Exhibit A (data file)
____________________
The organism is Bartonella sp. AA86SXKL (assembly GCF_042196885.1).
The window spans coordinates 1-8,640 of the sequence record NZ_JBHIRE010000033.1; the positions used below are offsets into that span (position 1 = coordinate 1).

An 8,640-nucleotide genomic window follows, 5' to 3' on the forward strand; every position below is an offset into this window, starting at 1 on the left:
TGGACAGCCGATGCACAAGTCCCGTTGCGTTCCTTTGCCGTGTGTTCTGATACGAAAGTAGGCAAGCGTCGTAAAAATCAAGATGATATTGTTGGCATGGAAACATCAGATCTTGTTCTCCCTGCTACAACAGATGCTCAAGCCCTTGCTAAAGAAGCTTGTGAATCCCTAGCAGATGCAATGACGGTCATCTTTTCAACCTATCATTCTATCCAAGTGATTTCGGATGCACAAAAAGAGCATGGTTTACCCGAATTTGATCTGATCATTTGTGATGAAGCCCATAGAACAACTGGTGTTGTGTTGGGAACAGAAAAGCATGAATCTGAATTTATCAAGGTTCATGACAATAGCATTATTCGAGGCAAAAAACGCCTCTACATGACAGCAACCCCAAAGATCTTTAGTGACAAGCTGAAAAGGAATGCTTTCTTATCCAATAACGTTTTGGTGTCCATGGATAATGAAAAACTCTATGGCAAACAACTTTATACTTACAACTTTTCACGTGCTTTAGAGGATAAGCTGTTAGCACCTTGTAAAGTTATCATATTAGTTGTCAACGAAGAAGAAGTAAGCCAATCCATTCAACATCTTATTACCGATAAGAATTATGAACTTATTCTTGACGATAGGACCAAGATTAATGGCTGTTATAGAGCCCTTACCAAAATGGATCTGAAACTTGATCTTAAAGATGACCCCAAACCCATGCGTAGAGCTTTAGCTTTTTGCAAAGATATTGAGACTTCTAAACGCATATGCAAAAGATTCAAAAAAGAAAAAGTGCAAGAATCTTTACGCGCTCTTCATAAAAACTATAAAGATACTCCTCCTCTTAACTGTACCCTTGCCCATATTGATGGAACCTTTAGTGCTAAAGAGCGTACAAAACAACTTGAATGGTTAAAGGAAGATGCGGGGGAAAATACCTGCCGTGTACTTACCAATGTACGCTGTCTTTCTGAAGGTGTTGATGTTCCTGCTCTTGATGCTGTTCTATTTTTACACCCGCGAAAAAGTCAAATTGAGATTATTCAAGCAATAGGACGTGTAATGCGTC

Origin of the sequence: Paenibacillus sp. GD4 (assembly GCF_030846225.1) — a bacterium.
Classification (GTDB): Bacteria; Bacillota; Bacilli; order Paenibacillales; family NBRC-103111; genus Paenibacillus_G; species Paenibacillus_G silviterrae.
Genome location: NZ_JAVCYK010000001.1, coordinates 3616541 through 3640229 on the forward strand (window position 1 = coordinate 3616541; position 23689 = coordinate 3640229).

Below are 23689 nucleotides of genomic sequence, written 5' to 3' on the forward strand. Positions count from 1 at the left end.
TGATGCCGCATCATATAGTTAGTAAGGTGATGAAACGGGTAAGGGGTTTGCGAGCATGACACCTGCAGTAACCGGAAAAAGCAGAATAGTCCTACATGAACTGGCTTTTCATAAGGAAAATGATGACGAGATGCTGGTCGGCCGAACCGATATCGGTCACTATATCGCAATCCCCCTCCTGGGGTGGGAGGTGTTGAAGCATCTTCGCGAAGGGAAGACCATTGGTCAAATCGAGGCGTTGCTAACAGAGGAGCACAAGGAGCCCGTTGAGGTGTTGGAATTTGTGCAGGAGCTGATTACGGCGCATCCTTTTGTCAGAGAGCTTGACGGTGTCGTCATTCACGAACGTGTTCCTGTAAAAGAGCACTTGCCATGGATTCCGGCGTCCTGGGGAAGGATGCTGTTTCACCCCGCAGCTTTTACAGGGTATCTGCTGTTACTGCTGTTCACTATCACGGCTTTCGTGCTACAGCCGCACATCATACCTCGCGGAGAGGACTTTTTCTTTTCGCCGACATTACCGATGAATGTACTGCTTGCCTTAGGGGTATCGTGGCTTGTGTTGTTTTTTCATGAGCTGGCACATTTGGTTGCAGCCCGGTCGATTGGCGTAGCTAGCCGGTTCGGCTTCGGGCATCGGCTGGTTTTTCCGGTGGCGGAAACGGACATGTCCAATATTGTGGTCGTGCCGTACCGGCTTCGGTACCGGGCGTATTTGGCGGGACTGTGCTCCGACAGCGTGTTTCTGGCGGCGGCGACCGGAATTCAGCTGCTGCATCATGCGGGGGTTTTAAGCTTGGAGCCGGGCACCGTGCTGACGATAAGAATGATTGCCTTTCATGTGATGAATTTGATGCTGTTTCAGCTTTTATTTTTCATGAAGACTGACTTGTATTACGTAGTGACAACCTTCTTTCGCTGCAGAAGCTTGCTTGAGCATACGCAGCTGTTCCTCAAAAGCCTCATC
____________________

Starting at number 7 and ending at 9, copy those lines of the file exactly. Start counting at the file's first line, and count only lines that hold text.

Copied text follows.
Genome location: NZ_JAVCYK010000001.1, coordinates 3616541 through 3640229 on the forward strand (window position 1 = coordinate 3616541; position 23689 = coordinate 3640229).

Below are 23689 nucleotides of genomic sequence, written 5' to 3' on the forward strand. Positions count from 1 at the left end.
TGATGCCGCATCATATAGTTAGTAAGGTGATGAAACGGGTAAGGGGTTTGCGAGCATGACACCTGCAGTAACCGGAAAAAGCAGAATAGTCCTACATGAACTGGCTTTTCATAAGGAAAATGATGACGAGATGCTGGTCGGCCGAACCGATATCGGTCACTATATCGCAATCCCCCTCCTGGGGTGGGAGGTGTTGAAGCATCTTCGCGAAGGGAAGACCATTGGTCAAATCGAGGCGTTGCTAACAGAGGAGCACAAGGAGCCCGTTGAGGTGTTGGAATTTGTGCAGGAGCTGATTACGGCGCATCCTTTTGTCAGAGAGCTTGACGGTGTCGTCATTCACGAACGTGTTCCTGTAAAAGAGCACTTGCCATGGATTCCGGCGTCCTGGGGAAGGATGCTGTTTCACCCCGCAGCTTTTACAGGGTATCTGCTGTTACTGCTGTTCACTATCACGGCTTTCGTGCTACAGCCGCACATCATACCTCGCGGAGAGGACTTTTTCTTTTCGCCGACATTACCGATGAATGTACTGCTTGCCTTAGGGGTATCGTGGCTTGTGTTGTTTTTTCATGAGCTGGCACATTTGGTTGCAGCCCGGTCGATTGGCGTAGCTAGCCGGTTCGGCTTCGGGCATCGGCTGGTTTTTCCGGTGGCGGAAACGGACATGTCCAATATTGTGGTCGTGCCGTACCGGCTTCGGTACCGGGCGTATTTGGCGGGACTGTGCTCCGACAGCGTGTTTCTGGCGGCGGCGACCGGAATTCAGCTGCTGCATCATGCGGGGGTTTTAAGCTTGGAGCCGGGCACCGTGCTGACGATAAGAATGATTGCCTTTCATGTGATGAATTTGATGCTGTTTCAGCTTTTATTTTTCATGAAGACTGACTTGTATTACGTAGTGACAACCTTCTTTCGCTGCAGAAGCTTGCTTGAGCATACGCAGCTGTTCCTCAAAAGCCTCATC